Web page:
In February, Arsenal's winning streak resumed in the Premier League, but they suffered a devastating blow to their hopes of progressing in the Champions League and got knocked out of the FA Cup competition. When Arsenal had been knocked out of different competitions successively in a short space of time, the effects were detrimental as seen in recent years. However, this crop of players showed great characters and responded perfectly to their disappointment in the next game, a massive north London derby.
At this point, "the gap" between the two rival clubs was 10 points (on the final day of January, Arsenal were 13 points adrift of Spurs). The fortunes of the two clubs were to be turned around as Arsenal extended their excellent league form into March and April, while Tottenham's form was adversely affected by speculations that Harry Redknapp might have been offered the England coach position. We witnessed the gap being quickly closed and then Arsenal overtaking Spurs.
Arsenal's scintillating form continued through to early April until they lost Arteta to an ankle injury against Wigan. The last four games of the season were very nervous affairs for Arsenal and us supporters, too. Arsenal could have secured third place before the final day, had they not dropped so many points in the previous four games. Nonetheless, we got what we wanted in the end on the very final day of the season. The team showed that they could still get the job done, even when they could not play beautiful football.
This season will also be remembered as a year of comeback. A new Premier League record of four successive comeback wins established by Arsenal speaks volumes for their resilience. Stats show that Arsenal gained 24 of their 70 Premier League points (34.3 per cent) from losing positions, winning seven games from behind. In fact, the season itself was one massive comeback story, rising up the table from the 17th to finish third spot. Combined with the evidence on the last day of the season that this season's crop of players can grind out the result even when they cannot play well, this mental strength is a positive we can take from this season.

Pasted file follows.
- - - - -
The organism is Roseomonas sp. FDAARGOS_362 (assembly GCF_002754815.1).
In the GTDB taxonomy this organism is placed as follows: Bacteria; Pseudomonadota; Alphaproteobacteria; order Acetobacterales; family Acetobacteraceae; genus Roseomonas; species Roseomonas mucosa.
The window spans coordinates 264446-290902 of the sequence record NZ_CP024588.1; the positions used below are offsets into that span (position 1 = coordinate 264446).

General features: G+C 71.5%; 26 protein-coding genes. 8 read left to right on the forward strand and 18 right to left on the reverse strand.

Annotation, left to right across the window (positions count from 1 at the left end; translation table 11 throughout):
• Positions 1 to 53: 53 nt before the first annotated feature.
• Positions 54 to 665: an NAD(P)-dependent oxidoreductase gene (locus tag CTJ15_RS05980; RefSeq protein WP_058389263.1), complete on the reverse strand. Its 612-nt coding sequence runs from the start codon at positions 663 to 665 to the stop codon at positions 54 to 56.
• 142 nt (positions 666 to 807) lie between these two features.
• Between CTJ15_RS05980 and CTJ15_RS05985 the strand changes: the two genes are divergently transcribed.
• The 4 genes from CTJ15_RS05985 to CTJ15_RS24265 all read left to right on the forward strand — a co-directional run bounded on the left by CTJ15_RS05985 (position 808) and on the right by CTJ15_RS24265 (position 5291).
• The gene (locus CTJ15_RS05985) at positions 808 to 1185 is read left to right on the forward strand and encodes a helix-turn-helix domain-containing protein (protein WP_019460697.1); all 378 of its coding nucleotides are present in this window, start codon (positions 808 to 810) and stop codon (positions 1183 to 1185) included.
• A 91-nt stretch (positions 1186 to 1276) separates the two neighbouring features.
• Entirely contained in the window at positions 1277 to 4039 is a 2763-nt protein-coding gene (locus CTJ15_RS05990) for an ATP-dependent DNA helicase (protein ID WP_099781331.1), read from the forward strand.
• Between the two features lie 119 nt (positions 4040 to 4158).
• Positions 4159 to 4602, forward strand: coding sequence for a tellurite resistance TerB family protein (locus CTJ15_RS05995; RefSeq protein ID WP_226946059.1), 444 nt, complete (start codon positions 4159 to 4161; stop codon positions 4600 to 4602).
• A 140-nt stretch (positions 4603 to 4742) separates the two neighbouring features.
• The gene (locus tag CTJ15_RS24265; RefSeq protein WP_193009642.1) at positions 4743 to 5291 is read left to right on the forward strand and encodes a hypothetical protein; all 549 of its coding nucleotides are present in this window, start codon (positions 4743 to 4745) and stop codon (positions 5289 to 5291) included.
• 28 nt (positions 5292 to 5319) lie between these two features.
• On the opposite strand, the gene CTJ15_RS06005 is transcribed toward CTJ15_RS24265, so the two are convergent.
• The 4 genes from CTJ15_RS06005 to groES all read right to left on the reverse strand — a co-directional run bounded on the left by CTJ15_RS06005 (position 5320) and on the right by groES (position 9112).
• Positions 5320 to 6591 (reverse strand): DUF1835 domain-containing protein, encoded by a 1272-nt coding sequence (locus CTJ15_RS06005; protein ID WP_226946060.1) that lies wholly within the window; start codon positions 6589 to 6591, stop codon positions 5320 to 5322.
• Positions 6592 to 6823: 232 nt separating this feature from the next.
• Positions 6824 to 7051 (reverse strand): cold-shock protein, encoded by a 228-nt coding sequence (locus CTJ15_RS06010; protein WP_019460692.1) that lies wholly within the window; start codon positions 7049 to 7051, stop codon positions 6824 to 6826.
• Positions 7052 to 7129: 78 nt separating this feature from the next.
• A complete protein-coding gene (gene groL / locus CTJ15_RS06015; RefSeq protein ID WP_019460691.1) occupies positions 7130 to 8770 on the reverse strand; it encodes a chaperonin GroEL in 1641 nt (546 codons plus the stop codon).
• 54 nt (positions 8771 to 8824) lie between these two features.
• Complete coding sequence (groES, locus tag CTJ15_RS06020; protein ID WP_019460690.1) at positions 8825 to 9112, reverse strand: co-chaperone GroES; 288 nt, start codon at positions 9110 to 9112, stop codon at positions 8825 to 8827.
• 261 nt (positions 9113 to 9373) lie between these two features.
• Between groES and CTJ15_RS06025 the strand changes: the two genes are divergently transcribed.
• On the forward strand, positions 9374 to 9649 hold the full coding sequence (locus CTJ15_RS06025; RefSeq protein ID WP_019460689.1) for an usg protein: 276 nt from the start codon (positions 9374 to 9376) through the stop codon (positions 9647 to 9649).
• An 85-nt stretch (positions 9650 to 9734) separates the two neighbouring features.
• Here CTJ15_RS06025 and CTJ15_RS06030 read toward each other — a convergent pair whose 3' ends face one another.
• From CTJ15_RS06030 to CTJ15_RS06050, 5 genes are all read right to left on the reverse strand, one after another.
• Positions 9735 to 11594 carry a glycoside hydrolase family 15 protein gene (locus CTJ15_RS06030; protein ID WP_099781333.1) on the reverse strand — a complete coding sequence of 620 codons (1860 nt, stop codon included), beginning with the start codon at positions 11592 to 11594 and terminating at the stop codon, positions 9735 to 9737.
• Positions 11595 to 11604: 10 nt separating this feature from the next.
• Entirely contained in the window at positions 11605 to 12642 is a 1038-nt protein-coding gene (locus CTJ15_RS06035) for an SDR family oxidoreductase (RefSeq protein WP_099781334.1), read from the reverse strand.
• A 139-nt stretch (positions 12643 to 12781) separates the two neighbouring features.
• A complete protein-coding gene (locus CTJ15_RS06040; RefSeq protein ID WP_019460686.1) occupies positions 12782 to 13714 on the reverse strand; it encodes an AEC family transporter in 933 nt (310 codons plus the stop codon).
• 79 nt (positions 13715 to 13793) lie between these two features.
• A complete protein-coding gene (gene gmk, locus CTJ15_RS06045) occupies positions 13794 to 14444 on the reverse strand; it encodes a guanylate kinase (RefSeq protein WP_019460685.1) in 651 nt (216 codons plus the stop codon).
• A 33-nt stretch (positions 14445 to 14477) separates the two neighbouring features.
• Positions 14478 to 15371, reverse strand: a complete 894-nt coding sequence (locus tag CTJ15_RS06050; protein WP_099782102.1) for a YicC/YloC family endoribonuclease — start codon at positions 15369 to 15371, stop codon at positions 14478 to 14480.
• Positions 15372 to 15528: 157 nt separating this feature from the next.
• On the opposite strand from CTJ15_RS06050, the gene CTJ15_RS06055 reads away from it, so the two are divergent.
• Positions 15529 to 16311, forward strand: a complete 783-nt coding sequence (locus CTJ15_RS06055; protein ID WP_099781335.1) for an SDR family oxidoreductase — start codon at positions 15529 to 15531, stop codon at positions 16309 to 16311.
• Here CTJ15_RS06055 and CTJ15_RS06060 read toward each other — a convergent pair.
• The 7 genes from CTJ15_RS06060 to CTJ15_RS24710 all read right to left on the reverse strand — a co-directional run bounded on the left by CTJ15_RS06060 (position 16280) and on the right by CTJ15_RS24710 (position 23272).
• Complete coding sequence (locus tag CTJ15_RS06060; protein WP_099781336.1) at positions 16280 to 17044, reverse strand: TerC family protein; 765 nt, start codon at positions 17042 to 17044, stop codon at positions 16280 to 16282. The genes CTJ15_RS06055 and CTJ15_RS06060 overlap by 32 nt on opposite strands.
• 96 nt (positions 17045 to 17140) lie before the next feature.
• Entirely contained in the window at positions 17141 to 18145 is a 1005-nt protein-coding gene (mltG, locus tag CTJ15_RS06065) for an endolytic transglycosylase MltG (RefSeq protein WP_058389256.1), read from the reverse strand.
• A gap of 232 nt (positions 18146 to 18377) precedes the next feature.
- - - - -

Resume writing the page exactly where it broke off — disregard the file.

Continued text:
After the disastrous start, our goal for this season was always a Champions League spot to build on for the next season. In October, many doubted that we would even finish in the top four. We are aware that there are quite a few fans moaning about another trophy-less season, but there are only three trophies worth winning and they are hard to come by. Liverpool's dismissal of Kenny Dalgleish implies that a Carling Cup success is not good enough to make up for a disappointing Premier League result. Considering what Arsenal have been through this season, a third-place finish is not such a bad thing. Besides, the "worse-ever" Arsenal team finished above the "best Tottenham team since 1961". That's something to shout about.
We will look back at games that marked the 2011/12 season and reflect on our key players' performances in the next posts.